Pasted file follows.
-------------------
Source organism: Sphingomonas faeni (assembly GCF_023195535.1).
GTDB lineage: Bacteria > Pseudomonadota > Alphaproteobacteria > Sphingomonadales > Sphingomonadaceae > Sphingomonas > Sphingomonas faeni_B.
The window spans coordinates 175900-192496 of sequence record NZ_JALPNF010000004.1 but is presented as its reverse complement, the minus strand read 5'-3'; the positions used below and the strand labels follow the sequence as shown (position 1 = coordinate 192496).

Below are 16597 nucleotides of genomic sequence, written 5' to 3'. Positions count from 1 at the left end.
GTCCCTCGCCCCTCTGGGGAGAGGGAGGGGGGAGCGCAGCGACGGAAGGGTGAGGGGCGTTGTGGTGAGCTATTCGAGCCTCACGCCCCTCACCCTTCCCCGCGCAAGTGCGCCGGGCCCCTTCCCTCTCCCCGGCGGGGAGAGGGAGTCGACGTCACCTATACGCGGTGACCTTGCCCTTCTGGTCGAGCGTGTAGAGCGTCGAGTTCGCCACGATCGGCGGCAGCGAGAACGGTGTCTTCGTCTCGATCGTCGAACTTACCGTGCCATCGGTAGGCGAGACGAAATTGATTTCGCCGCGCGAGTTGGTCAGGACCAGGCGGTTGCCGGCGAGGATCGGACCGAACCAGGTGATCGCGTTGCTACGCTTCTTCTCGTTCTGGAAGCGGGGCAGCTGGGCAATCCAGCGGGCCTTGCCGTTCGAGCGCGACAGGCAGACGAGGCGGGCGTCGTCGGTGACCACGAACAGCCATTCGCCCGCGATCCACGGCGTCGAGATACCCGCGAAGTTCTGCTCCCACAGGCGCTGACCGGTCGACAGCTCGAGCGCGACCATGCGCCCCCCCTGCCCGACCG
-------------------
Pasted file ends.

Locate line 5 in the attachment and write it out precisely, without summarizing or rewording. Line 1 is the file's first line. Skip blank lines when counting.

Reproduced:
GTCCCTCGCCCCTCTGGGGAGAGGGAGGGGGGAGCGCAGCGACGGAAGGGTGAGGGGCGTTGTGGTGAGCTATTCGAGCCTCACGCCCCTCACCCTTCCCCGCGCAAGTGCGCCGGGCCCCTTCCCTCTCCCCGGCGGGGAGAGGGAGTCGACGTCACCTATACGCGGTGACCTTGCCCTTCTGGTCGAGCGTGTAGAGCGTCGAGTTCGCCACGATCGGCGGCAGCGAGAACGGTGTCTTCGTCTCGATCGTCGAACTTACCGTGCCATCGGTAGGCGAGACGAAATTGATTTCGCCGCGCGAGTTGGTCAGGACCAGGCGGTTGCCGGCGAGGATCGGACCGAACCAGGTGATCGCGTTGCTACGCTTCTTCTCGTTCTGGAAGCGGGGCAGCTGGGCAATCCAGCGGGCCTTGCCGTTCGAGCGCGACAGGCAGACGAGGCGGGCGTCGTCGGTGACCACGAACAGCCATTCGCCCGCGATCCACGGCGTCGAGATACCCGCGAAGTTCTGCTCCCACAGGCGCTGACCGGTCGACAGCTCGAGCGCGACCATGCGCCCCCCCTGCCCGACCG